Review by Logan
In the first two episodes of Daredevil, we were introduced to the world of a blind superhero. With it came the gritty tone of desperation in the world of Hell’s Kitchen, the flavor of a crime drama intermixed with the action of a dark action film. With the third episode, however, things slow down. The gritty action flavor is replaced with courtroom drama, and Matt Murdock’s alter-ego takes a seat on the bench.
If we are looking at the show as a crime drama (which the writers have said it is), then it’s not quite fair to call this a bad episode because of it. This part of the story unveils more corruption and brings us closer to meeting Wilson Fisk, and adds a new layer of story by exploring Ben Urich’s character, the prestigious journalist who exposed Union Allied. We also get a hint at Matt’s inner conflicts related to his faith in a very brief conversation with his priest.
That’s all, of course, if we’re looking at it as a crime drama. But for some of us, that’s not what we’re approaching it as. After all, this is a Marvel show; we’re looking at it as a superhero drama, in competition with shows like Arrow, Gotham, and The Flash. From that perspective, it is disappointing that we see the main character in costume for only a few chance minutes while the court case itself takes up much of the episode’s time. If you’re binge-watching the series as a whole, it may not bother you that much – it certainly didn’t during my first viewing – but if you look at the episode by itself and on its own merit, it really does seem like a disruption in the series arc.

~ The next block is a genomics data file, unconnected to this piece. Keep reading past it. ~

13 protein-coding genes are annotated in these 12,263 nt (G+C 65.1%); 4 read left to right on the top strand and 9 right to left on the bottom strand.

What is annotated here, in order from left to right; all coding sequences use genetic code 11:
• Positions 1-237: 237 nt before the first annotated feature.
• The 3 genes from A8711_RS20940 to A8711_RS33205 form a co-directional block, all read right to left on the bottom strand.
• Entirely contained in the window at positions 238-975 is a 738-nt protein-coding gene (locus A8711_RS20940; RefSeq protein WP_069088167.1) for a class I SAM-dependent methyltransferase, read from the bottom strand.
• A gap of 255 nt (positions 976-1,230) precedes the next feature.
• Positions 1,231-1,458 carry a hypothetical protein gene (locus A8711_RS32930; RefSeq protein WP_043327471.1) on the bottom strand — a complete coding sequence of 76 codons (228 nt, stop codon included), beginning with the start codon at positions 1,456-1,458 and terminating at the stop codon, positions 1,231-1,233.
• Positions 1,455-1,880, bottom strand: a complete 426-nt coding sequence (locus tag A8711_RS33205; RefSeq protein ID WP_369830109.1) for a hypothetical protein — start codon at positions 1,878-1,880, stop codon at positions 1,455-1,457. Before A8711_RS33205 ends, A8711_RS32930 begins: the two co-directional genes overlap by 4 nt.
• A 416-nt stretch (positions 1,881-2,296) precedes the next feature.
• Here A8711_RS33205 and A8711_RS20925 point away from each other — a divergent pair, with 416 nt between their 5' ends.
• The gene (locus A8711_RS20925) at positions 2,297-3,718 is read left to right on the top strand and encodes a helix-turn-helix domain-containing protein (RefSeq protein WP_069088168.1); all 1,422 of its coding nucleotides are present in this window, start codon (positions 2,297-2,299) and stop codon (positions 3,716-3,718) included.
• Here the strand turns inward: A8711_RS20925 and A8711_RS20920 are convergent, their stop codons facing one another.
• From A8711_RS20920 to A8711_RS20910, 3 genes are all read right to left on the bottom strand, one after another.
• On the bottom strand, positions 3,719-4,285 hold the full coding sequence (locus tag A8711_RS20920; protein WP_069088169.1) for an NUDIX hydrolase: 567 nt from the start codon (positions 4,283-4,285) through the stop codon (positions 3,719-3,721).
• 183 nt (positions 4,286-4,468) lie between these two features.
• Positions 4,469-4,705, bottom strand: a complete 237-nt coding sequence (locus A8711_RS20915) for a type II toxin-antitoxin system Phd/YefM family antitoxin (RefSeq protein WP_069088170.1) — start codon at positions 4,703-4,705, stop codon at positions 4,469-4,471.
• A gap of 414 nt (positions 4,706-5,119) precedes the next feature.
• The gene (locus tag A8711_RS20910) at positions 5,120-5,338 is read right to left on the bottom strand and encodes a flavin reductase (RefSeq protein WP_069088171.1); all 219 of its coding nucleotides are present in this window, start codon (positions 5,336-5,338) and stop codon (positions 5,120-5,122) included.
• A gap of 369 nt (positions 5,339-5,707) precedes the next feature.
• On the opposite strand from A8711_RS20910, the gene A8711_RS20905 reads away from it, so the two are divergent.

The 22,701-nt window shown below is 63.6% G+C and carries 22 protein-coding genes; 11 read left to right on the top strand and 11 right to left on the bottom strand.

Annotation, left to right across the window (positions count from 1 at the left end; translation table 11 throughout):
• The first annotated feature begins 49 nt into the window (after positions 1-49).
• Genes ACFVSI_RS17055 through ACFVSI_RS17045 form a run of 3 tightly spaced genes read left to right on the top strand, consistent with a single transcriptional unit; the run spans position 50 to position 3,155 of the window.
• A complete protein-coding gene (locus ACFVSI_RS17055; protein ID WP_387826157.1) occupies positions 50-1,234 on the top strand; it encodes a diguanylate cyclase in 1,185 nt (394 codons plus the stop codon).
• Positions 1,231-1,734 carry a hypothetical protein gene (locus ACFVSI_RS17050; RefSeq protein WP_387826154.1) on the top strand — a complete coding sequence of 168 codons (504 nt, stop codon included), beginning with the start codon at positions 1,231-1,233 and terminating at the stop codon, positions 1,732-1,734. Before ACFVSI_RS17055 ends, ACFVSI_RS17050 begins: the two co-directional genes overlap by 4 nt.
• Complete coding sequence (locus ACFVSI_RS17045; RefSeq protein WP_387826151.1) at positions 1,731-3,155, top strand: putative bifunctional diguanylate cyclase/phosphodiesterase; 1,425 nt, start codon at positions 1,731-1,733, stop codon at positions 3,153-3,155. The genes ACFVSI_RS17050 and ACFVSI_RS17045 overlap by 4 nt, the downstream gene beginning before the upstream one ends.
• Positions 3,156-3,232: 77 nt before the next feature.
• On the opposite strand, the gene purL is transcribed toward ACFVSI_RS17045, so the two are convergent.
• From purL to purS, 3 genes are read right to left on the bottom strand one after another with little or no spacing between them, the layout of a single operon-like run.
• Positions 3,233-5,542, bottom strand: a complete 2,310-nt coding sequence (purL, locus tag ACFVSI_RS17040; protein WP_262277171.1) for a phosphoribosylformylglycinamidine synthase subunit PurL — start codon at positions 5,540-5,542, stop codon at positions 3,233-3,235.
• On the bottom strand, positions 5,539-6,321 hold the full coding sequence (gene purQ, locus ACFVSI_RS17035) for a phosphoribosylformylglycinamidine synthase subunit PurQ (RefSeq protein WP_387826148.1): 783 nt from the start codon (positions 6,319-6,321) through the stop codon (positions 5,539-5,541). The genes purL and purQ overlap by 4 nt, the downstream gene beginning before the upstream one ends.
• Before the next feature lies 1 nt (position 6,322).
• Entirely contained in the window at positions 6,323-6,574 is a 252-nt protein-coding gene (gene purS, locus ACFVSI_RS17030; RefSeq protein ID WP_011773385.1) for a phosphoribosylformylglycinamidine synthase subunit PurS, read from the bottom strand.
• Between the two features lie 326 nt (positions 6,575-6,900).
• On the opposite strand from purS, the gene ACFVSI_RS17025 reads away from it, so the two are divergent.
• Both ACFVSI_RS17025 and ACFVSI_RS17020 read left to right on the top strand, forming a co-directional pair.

Looking past that, however, the episode does have some great things to offer. In his closing statement of the court case, Matt delivers some compelling thoughts on justice and morality. These include how the moral line is sometimes a blur and sometimes “you know it when you see it.” For Matt, we can see what’s going on beneath those words. He can use the trial of a guilty man to get closer to the truth about the city’s organized crime, but is that ethical? If something isn’t ethical, but it can lead to justice, which path is the correct one?
Especially in this early part of the show, the purpose of these questions is not to provide answers – at least just yet – but to get us thinking. It’s worth some thought to the Christian to consider that, sometimes, there are true moral dilemmas. There isn’t always a clear-cut answer when you’re trying to live in a way to protect the vulnerable and uphold justice. There are even scriptural examples of moral dilemmas – does Rahab lie or betray the Israelite spies sent from God? Do the Hebrew midwives in Egypt kill baby boys or lie to Pharaoh?
Dealing with these difficult questions as Christians is important because there may come a time when we face a sort of moral dilemma. And if Daredevil does nothing else, it is at least asking us to ponder those things. It’s more than just another fun, flashy comic book film or show in at least that way. And I daresay it’s a much better show for it.